As a young kid, I ran with other young kids around the apartment complex. Many times, this was with my twin brother or older brother and sister. It was fun, roaming outside with very little oversight. Our parents let us explore and learn – we gained independence, figured out our limits, and when we got a bump, cut, or bruise, we practiced the sage advice to “rub a little dirt on it.” Riding bikes, hanging at the playground, playing freeze tag… A parent might only come look for you if it was getting dark out there.
When you’re with a pack, it’s fun, you’re usually safe. But when alone on your way home, who knows? A young man (18-19?) who lived near us saw me walking. He invited me to take a hike with him and head back in the woods. He wanted to show me something really cool all the way back to the second pond. I was so young, I couldn’t believe this cool kid would want to spend time with me. He then sexually assaulted me. He said “don’t tell your family”. So, I didn’t. But, I finally told a therapist many years later as a senior in high school.
This was a heavy secret to carry for many years. I had very loving parents, but I would never want to hurt them by telling them all that had happened. The impacts growing up as a teenager included fear, guilt, shame, anxiety, an underlying sadness, loneliness, self-hate, and self-harm. I sought out attention in other ways (stealing, for example), I was desperate to make others laugh. I needed to feel validated, while also suppress my feelings. I became a casual liar and avoided conflict. While I wanted true friends, I’d put on a fake smile to keep others at a distance. I was haunted by the question what is wrong with me?
I went through bouts of feeling very sad and alone. In high school, I would sneak out at night and walk for hours. Once while delivering newspapers, I beat my head into the street to cause bleeding, then walked into the local Taco Bell to tell people I “had just been jumped”. It felt good to do something physical. My injuries could be “seen”. My friends and family could get angry at this imaginary monster, enough to go driving around to try and find him.
One particular highly-anxious evening, I tried to escape the house and my Dad stopped me. I was just so tired. In my Dad’s car, I told him I had faked being beat up, then we went out to Denny’s for some late evening breakfast. I calmly told him about the event that had changed my life so long ago. The next week, I took a blood test to confirm I didn’t have HIV or any other unexpected surprises.
Heavy story, right? But, that is not the point of sharing this.
What part did I play in these negative outcomes?
A precious loneliness is how I would describe it. Yes, I was a victim. In some ways, I was comfortable harboring this secret for myself. I would recognize the sadness as an old friend. But there comes a point where we have to decide what gets to define us. I once heard someone say “If you argue for your reasons long enough, you get to keep ’em.” I was arguing with myself. How long did I want to hang on to this thing?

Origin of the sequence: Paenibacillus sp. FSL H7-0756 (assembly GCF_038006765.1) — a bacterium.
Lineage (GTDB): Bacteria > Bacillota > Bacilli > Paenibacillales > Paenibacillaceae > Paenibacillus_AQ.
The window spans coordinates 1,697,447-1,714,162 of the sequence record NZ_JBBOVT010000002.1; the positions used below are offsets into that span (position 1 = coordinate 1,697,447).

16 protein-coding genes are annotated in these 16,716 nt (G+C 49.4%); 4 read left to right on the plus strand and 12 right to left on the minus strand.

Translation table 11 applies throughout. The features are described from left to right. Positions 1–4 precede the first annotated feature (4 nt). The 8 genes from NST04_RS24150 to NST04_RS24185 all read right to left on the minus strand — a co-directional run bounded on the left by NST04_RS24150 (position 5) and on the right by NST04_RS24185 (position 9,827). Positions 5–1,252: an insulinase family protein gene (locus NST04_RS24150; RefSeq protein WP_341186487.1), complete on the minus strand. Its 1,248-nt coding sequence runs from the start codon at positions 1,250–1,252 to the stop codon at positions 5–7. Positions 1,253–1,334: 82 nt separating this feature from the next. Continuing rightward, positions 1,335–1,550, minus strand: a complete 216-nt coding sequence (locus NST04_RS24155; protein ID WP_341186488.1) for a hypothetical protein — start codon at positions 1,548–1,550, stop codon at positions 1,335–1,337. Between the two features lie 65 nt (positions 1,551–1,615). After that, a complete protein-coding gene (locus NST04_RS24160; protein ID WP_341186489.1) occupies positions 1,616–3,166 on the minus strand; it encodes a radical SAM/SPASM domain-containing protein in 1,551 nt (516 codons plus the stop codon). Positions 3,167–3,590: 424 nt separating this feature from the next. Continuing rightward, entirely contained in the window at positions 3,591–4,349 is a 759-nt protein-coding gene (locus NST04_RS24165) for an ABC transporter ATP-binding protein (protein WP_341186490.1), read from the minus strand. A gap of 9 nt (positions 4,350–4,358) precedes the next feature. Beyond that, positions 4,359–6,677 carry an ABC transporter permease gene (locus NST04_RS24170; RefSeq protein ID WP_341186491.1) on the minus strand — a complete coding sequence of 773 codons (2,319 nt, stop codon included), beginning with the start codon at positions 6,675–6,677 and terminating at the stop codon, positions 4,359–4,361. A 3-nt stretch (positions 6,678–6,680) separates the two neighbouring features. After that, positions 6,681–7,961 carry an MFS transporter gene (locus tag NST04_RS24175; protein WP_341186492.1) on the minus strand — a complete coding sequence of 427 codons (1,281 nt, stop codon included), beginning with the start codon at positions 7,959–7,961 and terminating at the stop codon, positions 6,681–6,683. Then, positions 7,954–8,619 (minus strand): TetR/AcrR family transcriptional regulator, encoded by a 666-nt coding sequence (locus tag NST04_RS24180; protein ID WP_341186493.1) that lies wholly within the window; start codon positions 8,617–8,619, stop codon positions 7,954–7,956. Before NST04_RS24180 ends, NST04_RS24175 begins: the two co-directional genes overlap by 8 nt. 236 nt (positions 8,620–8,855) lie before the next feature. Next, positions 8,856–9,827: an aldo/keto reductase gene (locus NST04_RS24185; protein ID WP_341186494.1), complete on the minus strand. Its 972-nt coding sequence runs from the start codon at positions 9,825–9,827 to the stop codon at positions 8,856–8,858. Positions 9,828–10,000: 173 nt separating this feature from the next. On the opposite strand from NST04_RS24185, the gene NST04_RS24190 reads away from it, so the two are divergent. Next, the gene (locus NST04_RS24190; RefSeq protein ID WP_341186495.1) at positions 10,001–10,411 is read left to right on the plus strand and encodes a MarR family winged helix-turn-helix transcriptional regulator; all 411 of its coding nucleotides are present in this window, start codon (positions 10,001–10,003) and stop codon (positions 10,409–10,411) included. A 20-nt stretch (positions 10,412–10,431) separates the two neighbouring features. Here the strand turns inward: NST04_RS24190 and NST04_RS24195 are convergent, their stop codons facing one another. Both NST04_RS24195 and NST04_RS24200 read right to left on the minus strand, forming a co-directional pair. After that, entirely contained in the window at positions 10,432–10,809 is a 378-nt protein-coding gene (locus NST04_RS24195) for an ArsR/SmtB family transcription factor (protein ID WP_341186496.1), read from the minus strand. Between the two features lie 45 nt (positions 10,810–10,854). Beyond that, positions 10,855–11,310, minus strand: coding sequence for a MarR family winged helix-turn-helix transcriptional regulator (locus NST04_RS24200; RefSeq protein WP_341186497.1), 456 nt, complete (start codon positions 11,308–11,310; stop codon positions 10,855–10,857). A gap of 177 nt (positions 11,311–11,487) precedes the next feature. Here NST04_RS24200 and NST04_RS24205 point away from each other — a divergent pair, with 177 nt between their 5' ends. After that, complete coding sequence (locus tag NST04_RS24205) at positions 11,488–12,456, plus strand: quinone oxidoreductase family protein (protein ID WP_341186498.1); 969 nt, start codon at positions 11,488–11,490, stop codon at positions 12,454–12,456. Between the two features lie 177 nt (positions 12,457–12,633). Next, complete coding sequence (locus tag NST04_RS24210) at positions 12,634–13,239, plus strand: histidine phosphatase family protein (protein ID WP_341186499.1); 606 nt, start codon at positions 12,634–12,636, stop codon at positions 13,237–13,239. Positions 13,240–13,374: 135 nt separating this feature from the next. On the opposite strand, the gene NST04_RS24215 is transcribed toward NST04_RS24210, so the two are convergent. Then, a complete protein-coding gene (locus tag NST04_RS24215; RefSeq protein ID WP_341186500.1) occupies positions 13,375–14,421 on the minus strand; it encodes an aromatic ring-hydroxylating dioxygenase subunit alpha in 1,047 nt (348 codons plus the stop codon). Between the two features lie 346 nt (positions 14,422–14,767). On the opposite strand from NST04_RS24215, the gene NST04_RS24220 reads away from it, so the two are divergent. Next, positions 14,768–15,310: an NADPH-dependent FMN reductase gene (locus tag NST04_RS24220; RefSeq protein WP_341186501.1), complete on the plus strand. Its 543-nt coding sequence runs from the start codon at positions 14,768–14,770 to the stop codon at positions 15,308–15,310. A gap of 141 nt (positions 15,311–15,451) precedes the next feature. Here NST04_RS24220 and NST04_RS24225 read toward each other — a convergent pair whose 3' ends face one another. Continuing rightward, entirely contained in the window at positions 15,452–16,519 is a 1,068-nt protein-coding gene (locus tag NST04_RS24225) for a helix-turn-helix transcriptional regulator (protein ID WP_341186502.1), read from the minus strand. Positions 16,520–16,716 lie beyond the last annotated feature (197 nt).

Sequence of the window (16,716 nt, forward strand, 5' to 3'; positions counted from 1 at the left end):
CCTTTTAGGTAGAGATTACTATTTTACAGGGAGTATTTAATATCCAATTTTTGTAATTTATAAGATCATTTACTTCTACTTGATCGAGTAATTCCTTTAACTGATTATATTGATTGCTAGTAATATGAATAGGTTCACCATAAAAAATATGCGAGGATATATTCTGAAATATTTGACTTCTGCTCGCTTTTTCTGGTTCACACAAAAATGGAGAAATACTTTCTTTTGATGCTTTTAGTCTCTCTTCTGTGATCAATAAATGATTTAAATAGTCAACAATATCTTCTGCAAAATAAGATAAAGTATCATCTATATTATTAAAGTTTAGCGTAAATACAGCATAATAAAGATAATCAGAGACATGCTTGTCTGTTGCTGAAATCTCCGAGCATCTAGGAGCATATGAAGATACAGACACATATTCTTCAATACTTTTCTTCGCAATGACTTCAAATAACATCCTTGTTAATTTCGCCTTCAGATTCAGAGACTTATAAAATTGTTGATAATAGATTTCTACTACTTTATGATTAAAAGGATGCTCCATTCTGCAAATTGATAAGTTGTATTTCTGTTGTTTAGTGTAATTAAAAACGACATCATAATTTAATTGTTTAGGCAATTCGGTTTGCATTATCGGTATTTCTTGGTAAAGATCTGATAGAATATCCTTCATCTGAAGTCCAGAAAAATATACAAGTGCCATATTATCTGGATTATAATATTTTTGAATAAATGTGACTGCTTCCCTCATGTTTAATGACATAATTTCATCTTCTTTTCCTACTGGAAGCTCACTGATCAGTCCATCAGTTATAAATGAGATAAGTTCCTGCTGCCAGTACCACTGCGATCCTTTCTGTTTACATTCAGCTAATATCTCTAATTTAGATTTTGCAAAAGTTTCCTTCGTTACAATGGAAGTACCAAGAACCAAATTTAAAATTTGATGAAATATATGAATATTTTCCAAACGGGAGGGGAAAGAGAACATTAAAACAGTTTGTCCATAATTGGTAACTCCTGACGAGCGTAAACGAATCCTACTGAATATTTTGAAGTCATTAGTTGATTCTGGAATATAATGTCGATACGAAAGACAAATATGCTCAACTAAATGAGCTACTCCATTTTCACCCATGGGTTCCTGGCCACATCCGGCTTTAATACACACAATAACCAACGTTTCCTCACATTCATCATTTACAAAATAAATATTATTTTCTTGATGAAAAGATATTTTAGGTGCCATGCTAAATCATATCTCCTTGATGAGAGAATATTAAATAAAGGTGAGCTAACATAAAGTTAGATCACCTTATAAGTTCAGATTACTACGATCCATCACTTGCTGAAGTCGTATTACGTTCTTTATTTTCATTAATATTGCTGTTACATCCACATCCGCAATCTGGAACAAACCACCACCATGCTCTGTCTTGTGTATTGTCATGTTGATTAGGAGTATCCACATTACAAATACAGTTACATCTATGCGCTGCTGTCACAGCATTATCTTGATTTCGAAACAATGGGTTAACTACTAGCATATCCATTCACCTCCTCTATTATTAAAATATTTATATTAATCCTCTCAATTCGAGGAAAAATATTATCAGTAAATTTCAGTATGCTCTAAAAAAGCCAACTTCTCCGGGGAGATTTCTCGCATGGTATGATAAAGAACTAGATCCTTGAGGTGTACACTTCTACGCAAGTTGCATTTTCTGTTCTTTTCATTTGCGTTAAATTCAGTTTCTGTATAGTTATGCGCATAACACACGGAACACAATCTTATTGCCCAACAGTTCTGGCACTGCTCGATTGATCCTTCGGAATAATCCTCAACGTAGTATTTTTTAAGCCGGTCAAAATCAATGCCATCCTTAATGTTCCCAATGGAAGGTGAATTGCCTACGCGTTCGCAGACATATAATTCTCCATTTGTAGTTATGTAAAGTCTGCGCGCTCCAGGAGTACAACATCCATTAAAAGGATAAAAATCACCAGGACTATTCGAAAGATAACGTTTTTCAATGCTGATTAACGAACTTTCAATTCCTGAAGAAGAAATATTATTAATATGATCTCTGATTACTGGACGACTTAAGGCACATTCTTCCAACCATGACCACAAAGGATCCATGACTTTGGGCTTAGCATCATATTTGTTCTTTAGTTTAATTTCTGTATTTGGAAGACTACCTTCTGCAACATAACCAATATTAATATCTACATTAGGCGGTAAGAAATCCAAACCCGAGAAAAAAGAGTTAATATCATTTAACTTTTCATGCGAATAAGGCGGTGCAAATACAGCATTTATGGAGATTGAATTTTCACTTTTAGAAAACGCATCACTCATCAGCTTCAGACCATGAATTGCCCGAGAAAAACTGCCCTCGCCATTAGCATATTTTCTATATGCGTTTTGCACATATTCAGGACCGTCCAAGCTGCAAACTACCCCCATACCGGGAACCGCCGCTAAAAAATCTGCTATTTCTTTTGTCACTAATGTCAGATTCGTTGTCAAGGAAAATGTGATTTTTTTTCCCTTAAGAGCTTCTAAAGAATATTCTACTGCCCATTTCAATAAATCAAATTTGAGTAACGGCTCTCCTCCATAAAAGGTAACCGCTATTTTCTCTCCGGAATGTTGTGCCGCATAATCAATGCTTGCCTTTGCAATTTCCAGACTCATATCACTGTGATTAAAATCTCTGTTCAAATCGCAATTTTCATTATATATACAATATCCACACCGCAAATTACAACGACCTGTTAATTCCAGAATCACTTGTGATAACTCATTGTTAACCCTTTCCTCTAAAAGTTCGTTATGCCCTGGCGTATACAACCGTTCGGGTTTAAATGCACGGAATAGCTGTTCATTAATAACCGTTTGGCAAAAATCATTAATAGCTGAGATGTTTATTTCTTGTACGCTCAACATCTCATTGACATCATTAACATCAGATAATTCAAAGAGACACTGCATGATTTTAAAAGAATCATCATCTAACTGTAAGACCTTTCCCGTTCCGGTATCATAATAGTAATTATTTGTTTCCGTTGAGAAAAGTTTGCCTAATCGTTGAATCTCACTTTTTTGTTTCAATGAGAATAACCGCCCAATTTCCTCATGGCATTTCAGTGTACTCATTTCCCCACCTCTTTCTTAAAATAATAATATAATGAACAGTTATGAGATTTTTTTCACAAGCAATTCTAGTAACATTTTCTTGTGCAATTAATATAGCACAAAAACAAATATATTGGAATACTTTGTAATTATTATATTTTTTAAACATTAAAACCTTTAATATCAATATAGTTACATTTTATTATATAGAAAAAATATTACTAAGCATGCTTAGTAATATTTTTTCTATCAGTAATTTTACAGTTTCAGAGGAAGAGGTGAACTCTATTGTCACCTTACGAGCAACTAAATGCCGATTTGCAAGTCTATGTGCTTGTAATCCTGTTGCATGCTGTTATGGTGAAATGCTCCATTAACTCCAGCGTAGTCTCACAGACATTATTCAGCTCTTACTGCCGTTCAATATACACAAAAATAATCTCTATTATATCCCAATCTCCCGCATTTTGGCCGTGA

There were several gifts I received from this experience: First, I’ve gained a radar to help others, especially victims. I’m more sensitive to their needs because I’ve been there. Second, I’ve learned to express myself in creative ways. Art and music are helpful outlets. Third, I’ve gradually become more comfortable being uncomfortable. This has served me well the last twenty years as I do things I never thought I could do. I can have more difficult conversations and encourage others to break their barriers. Fourth, I learned how to forgive — myself and others. I don’t even remember the name of the person who took advantage of me. I’ve read some research, he likely grew up as a victim himself. He will never receive my forgiveness, but I sure feel lighter letting him go.
The final gift: I’m resilient — a Victor, not a victim… Ok, sometimes I’m both, but today I’m a Victor. I quickly see self-defeating behaviors and do something about it. I’m responsible for my thoughts, feelings, and actions. No one else gets to define me.
Psychotherapist Flip Flippen has reminded me about the power of story. He explains that we all have three stories: The first story was written on you, you didn’t have a say in that. The second story is what we hear people tell us or, in my case, what I assumed others would tell me “if they only knew”. The third story… WE get to author.
Our brains are story-making machines. We are constantly telling ourselves stories to make sense of our world. Stop and think – what is the story you’ve been believing?
Perhaps it’s time to “rechoice”. Are there any stories you need to edit or let go of entirely? How do your previous chapters inform how you want to live your life now? Is it time for the newest edition? What would your author’s note say?
You’ll still have bad days, I know I do. I have high self-criticality and will misinterpret how someone reacts. I’ll have a poor performance and come back to that core question what’s wrong with me? and go through a sort of shame spiral. I’ll put myself in solitary confinement, I need some alone time to recharge. However, there is a danger in talking to yourself all the time. Self-focused people are rarely happy.
I’m thankful for close people in my life who can read when I’m not doing so well and check in. I’m getting better at asking for help. You know what else makes me feel better? To get out, get moving, and help somebody else.
To rechoice sometimes means to choose the new habit again because it’s easy to fall back to the old one. After a while, your new habit becomes well-trodden and more like second nature.
Your next chapter is blank… it’s time to write a better story. Make it a happy ending!